Ehrenfeld was hardly his only target. Bin Mahfouz and other wealthy Saudis had previously attacked other reporters and news agencies, all of which chose to apologize publicly, or settle the cases—or in the cases of some book publishers, to back off publication all together. USA Today, for one, printed a lengthy retraction concerning a November 2004 article by Marc Umile that had implicated bin Mahfouz.

As a result of bin Mahfouz’ intimidation, Gerald Posner, in Secrets of the Kingdom, makes no reference to bin Mahfouz or Muwafaq. Loretta Napoleoni removed all references to bin Mahfouz from her U.S. paperback book, Terror Incorporated. — Lappen

And since the internet has world-wide reach, even I could be a target of such as bin Mahfouz.

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Hamas is a disaster for Arabs, but irrelevant for Israel

Monday, December 24th, 2007

Barry Rubin writes,

[The] Hamas takeover of the Gaza Strip… is the most important single Middle East event of 2007 because it is a clear, probably irreversible, shift in the balance of power. Four decades of a movement dominated by nationalists has come to an end. Given Fatah’s continuing weaknesses it is conceivable that Hamas will take over the West Bank within a few years and marginalize its rival. To Islamists, this is a great victory.

In fact, it is a disaster for Palestinians and Arabs. It deepens divisions and destroys any real (as opposed to the silly superficial events that take up governments’ time and media space) diplomatic option for them. A negotiated resolution of the Arab-Israeli or Israeli-Palestinian conflict, and with it prospects for a Palestinian state, has been set back for decades. Much Western sympathy has been lost. [my emphasis]

In years to come, struggles between Arab nationalists and Islamists, as well as between Sunnis and Shias, will dwarf the Arab-Israeli conflict. During 2008 we will have to assess whether the Palestinian Authority still ruling the West Bank can meet the Hamas challenge (we already know it won’t meet the diplomatic challenge but it will take all year for most Western politicians and much of the media to discover that).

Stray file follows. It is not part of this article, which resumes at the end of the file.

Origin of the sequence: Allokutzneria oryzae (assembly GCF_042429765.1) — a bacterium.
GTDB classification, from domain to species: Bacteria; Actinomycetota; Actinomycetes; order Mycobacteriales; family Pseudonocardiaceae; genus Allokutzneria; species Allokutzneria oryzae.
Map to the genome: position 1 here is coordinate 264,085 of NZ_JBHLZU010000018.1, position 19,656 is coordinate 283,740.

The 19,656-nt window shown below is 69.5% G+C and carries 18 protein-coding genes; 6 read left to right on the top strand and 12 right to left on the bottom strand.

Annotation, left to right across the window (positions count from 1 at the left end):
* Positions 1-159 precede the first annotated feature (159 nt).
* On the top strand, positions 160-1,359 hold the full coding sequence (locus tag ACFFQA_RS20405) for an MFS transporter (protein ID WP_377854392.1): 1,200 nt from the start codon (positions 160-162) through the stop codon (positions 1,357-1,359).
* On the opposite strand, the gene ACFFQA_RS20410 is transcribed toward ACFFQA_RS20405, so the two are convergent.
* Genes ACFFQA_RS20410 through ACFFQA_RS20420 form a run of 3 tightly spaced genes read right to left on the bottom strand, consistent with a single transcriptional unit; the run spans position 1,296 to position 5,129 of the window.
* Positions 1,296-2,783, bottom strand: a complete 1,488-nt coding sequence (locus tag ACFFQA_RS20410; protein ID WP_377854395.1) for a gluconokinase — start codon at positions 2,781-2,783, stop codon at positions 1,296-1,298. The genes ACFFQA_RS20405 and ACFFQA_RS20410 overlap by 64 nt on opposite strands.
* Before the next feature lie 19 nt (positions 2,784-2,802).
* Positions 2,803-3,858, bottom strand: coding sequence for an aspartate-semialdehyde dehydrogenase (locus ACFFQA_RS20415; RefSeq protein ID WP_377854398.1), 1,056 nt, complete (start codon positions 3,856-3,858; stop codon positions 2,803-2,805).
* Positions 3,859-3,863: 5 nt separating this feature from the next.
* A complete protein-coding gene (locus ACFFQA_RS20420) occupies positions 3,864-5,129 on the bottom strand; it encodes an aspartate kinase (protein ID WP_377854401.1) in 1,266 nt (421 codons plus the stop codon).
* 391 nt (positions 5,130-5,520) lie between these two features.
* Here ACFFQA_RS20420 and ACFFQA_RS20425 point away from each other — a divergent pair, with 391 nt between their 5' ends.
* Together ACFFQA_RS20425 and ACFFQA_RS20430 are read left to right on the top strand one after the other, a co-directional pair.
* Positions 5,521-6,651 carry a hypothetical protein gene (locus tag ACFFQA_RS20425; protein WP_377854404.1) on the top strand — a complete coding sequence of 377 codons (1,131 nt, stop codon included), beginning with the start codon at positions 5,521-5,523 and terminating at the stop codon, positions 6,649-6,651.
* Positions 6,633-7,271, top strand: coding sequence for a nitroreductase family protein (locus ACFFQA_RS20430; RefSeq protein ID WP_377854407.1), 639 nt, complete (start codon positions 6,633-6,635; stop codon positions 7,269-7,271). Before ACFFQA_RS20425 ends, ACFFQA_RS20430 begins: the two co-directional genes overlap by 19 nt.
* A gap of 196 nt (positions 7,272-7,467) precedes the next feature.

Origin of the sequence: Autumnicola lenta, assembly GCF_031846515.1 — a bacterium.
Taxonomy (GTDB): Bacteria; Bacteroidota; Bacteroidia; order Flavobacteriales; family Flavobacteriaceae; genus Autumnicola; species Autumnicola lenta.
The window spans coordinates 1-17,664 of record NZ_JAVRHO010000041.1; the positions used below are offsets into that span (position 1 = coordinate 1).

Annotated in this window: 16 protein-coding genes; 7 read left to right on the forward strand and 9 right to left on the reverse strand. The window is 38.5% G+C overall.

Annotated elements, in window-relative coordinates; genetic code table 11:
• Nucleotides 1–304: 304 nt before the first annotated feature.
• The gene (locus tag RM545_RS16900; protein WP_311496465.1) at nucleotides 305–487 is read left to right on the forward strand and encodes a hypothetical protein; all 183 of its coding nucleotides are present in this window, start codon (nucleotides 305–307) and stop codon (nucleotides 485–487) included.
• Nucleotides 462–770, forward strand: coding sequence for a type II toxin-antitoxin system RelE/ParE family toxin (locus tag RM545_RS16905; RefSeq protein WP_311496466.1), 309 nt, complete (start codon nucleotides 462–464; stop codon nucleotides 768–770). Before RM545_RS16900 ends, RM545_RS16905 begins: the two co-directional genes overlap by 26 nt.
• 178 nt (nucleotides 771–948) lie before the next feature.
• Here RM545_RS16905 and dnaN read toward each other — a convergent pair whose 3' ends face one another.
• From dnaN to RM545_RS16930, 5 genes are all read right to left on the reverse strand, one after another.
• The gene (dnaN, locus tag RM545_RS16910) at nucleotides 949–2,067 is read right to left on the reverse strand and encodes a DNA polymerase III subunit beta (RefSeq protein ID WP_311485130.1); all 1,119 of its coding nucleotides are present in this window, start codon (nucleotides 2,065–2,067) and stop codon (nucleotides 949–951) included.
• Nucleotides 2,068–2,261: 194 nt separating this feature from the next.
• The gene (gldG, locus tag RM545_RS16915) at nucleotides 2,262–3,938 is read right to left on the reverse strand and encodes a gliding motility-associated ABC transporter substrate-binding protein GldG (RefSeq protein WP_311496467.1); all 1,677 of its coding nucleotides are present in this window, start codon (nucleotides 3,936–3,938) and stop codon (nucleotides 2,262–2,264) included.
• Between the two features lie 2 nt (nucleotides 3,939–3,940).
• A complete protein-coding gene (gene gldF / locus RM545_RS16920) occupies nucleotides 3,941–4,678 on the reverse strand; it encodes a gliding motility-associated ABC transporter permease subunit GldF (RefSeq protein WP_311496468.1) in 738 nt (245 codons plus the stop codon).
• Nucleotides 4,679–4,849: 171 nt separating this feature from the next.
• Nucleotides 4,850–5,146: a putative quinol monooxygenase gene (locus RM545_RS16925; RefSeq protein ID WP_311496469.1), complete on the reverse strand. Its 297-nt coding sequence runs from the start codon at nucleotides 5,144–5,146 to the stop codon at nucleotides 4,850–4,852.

I agree that it is a disaster for Palestinians and Arabs. But so many of them, maybe not only the hard-core Islamists, think the opposite!

The fact is (and I’m sure Rubin would agree), that they don’t have the same criteria as the West. Peace and prosperity are not the primary desiderata for them. Recovery of Arab honor and removal of the hated Jew from ‘their’ land are.

The US has finally learned a similar lesson in Iraq. The Shiites, having suffered horribly under the brutal regime of Saddam Hussein, are not looking forward to peace and prosperity alongside Iraq’s Sunnis. Rather, they would like to set up a brutal regime which will give the Sunnis their ‘just’ desserts!

Strategic planners in Israel and the West should be prepared for the ultimate triumph of Hamas. But regardless of who the Palestinian leadership will be, whether it will be of the nationalist or Islamist variety, the one thing that we can be sure of is that it can garner respect and support from the Palestinian public only if it promises to replace Israel by an Arab state. This is the only way that honor can be restored.

Therefore we can expect that there will always be demands for right of return, etc., that Israel cannot meet and still survive as a Jewish state.

It’s a matter of speculation whether this has always been the case or if there was some point — possibly before the return of Arafat and his campaign of incitement that was enabled by the Oslo accord — at which a modus vivendi between Jews and Arabs in the Middle East could have been found. But if there was such a window, it is certainly closed today.

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Who is stronger, Israel or Hamas?

Monday, December 24th, 2007

Hamas, under pressure from Israeli air attacks, has recently started talking about a cease-fire and even the release of Gilad Schalit, who has been in their captivity now for 18 months.

Of course, they will only release him in return for hundreds of terrorist operatives held in Israeli jails. Apparently they will not be satisfied only with those who are being held for trying to murder Israelis, but want freedom for successful murderers as well.

Israel is considering the criteria to be used in selecting candidates for release. Some officials were adamant about not releasing those with blood on their hands:

[Foreign affairs and defense committee] members stepping out of the meeting quoted [Foreign Minister Tzipi] Livni as saying the government was reevaluating what the classifications for prisoners were and how Israel should negotiate with the Palestinians.